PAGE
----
By Jack Adam Weber, Collective Evolution
Sex is easy, and can provide a form of instant intimacy. But it’s not enough for deeper connection.
While good sex alone can’t sustain a soulful relationship, a lack of a sexual connection usually spells ruin. Sexual intimacy pales in comparison to being deeply seen, respected, and held in a relationship—when a like-minded person participates in our deeper growth and development. This is soul sex.
As a relationship progresses, its depth increases, however slowly or imperceptibly. This process tests both partners: their tolerance, emotional triggers, trust, needs, and true desires. This progression happens in the context of giving and receiving love, both conditional and unconditional.
Conditional love based in agreements is a given for us in intimate relationships, and to varying degrees among different couples. Unconditional love happens as well, though less commonly, as we hold sacred space for our old wounds and disgruntlements, as well as for the ways our partner differs from us and for which we nonetheless offer support.
When we allow disavowed or hidden aspects of us to find safe landing, to be seen, to be welcomed and held, they can be transformed by the mere act of their surfacing and our acceptance of them. Relationships with rich emotional connection, healthy boundaries, and mutual respect gift us this capacity.
While making space to welcome our shadow can be a messy process, the more experience we get, the more we get to know what we can handle holding space for, as well as what our partner can handle. Some issues are better vetted with close friends or in therapy, particularly those that trigger our partner. We might develop the capacity to sit with difficult feelings without sharing them in the moment, or choose to do so skillfully in the moment. Anger, for example, is usually best to sit with for a time before expressing, so that we don’t burn the bridges of intimacy.
Sitting with difficult feelings, especially our core emotional triggers, allows us to be there for ourselves before we ask others to be there for us. While holding space for emotional process in relationship is a blessing, we also have to understand that it’s not our partner’s obligation to do this, and it can unduly burden them. Soul sex happens when consent and similar desires for fulfillment are mutual; we can usually feel when this happens or not. Soul sex is a profound turn-on and can also help deepen physical love-making.
While the old wisdom that opposites attract can make for interesting dynamics, I find that having enough similar interests is not only more enjoyable but provides the needed distraction, enjoyment, and lightheartedness that is essential for a deeply meaningful relationship. Age differences as well might not be as significant as having similar core values, life trajectory, and spiritual perspectives. Qualities I appreciate in a partner include a passion for truth and wisdom, equality, fierceness, outspokenness, compassion and empathy, stewardship of the land, mind-body integration, and healthy lifestyle.
Ultimately, two individuals can have great soul sex if their “soul trajectories” are similar: how much each has worked on themselves, the depth each aspires to and embodies, and how much each can welcome and navigate shadows that present when the soul is deeply stirred. Partners might have different interests, but non-negotiable core values turn the soul on!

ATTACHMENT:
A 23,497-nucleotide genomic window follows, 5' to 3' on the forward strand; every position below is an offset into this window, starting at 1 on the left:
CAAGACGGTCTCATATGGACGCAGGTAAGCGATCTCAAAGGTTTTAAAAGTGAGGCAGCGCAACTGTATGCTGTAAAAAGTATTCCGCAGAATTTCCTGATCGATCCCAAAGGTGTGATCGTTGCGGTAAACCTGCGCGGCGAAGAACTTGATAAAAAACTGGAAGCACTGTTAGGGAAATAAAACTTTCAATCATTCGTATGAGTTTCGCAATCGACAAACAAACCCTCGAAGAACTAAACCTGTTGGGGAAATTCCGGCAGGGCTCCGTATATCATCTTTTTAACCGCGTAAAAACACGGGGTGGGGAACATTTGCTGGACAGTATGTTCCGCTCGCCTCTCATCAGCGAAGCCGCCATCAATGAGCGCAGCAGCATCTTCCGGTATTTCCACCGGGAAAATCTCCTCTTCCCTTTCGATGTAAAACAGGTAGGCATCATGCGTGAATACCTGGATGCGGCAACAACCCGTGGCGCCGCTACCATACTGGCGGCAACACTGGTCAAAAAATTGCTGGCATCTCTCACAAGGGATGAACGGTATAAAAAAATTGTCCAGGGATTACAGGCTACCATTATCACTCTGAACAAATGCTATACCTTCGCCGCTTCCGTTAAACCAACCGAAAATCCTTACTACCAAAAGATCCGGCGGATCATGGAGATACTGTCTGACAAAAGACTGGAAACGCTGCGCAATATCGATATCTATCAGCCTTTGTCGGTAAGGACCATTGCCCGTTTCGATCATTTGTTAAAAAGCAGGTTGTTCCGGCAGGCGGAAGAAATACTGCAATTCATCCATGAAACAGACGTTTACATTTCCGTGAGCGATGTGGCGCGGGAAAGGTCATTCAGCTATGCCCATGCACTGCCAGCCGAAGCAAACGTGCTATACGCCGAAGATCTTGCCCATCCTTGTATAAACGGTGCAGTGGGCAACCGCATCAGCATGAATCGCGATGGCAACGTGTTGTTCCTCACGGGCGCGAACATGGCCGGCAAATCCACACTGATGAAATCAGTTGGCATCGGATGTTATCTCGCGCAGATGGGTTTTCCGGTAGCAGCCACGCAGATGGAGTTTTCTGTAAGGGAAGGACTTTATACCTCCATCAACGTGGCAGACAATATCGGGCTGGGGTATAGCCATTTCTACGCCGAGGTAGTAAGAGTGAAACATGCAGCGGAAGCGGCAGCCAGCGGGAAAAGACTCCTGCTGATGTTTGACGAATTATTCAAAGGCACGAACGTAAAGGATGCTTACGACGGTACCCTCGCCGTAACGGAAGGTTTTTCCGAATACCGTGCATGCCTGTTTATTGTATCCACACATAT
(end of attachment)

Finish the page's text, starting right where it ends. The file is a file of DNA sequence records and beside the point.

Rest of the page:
Without similar trajectories that reflect similar core values of potency, fun, compassion, and everyday interests, partners are more likely to leave the relationship. Of course, sometimes parting happens anyway for logistical and other reasons. Ironically, such parting, while excruciating, also helps us cultivate soul in the ways we grow from being broken-hearted.
If both partners don’t share a similar trajectory, the “soul-chemistry” usually isn’t sufficient to sustain the connection. Sexual attraction is also a key component for soul sex, such that each finds the other physically desirable. With soul chemistry and physical attraction, orgasm can happen on every level of our being.
When soul sex happens—when deep emotional support and sustainable connection occur—we can become more physically attracted to our partners, because we love who they are. We might even find ourselves sexually attracted to someone who is not our “type” or whom we would not ordinarily be drawn to.
The central practice for becoming soul-sexy is emotional healing. When we join with a partner who also cultivates emotional integration, hot soul sex and lovemaking can flourish!
Soul sex is synonymous with the healing and evolving container of sacred relationship. It’s a lot more challenging than superficial relating. But the possibilities it allows are invaluable: the healing of our deepest wounds and the ability to share and receive love in all its grounded, embodied glory.
A supportive network of loving friends, vital community, and a nourishing relationship with the natural world help to support us in the often-challenging container of soul-stirring intimate relationships. We need others to help us hold them, process our challenges, and find strength to endure and nurture their poignancy. In this sense, we share the soul of our primary relationship with others, leading to the building of soul in the community.
If we want depth, meaning, and a richer intimacy than sex alone, consider soul sex. For these very reasons I like to spend time in relationships that both nourish and keep me at my growth edge. These are the relationships of a lifetime.